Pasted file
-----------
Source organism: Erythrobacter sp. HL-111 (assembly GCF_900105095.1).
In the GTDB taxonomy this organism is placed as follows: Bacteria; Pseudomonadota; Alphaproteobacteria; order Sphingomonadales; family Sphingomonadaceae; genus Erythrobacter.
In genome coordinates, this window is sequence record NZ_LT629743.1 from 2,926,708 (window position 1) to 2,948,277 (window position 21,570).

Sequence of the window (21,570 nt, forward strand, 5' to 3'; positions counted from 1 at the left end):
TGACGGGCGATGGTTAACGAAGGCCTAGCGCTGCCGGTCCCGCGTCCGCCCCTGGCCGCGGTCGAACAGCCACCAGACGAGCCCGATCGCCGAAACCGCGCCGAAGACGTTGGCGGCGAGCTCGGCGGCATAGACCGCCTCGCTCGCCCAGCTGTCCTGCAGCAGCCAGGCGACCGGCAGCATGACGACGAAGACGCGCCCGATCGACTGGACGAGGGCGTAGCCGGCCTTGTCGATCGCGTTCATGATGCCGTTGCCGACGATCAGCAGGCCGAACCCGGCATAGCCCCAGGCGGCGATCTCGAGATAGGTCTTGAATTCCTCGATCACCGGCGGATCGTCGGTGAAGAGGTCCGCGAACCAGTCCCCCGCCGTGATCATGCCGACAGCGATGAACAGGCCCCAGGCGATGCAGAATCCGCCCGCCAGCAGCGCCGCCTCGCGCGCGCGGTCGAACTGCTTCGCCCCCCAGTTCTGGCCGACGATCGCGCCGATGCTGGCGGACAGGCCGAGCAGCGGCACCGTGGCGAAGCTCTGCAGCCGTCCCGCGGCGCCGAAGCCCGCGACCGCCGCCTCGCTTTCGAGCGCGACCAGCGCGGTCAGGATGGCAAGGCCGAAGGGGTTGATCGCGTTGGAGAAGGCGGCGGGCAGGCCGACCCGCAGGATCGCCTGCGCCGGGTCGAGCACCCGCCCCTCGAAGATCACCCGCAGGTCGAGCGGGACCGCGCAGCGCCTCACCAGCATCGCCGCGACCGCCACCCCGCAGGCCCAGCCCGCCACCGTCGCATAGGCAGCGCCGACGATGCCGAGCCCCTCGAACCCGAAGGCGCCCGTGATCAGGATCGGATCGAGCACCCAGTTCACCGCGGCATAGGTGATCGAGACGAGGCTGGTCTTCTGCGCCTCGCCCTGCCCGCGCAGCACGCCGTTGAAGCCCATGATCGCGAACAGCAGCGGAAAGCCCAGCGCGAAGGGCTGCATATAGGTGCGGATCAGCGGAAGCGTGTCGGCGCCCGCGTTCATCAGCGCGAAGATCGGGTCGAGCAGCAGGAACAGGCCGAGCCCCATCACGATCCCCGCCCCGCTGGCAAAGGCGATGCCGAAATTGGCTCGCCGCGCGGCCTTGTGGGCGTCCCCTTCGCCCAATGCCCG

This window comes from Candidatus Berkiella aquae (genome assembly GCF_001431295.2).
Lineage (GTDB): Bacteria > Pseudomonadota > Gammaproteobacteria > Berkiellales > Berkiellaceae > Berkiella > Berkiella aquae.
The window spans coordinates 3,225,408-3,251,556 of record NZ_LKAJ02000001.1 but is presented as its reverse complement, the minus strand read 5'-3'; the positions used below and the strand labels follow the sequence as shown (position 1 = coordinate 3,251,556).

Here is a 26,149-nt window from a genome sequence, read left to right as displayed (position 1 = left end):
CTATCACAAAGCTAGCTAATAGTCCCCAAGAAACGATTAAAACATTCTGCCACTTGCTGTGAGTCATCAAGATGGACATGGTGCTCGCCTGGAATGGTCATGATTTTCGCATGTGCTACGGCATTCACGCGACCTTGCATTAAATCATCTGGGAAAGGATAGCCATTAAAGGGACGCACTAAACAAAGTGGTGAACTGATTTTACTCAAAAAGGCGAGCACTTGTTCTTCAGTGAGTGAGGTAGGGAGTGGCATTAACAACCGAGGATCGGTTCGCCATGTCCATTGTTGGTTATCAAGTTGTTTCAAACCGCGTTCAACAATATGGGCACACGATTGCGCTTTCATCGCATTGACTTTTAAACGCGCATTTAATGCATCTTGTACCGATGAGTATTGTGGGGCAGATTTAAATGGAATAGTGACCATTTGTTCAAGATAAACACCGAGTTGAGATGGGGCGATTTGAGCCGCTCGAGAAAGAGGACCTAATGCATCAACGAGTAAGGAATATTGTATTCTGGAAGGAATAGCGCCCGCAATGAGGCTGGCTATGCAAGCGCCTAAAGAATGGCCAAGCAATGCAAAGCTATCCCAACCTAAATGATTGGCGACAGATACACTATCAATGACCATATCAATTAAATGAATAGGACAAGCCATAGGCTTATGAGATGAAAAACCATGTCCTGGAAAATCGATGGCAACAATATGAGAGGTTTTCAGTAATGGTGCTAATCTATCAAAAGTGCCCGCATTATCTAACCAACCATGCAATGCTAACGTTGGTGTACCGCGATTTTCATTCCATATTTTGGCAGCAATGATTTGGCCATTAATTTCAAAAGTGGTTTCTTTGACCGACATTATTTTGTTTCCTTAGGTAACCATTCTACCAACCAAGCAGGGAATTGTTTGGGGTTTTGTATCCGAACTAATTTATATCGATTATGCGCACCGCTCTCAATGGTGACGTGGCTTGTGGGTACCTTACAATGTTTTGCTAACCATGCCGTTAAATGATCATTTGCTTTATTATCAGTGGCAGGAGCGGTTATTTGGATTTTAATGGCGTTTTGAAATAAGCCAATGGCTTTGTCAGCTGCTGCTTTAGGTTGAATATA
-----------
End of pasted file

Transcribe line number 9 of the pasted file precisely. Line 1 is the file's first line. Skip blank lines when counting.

Here is a 26,149-nt window from a genome sequence, read left to right as displayed (position 1 = left end):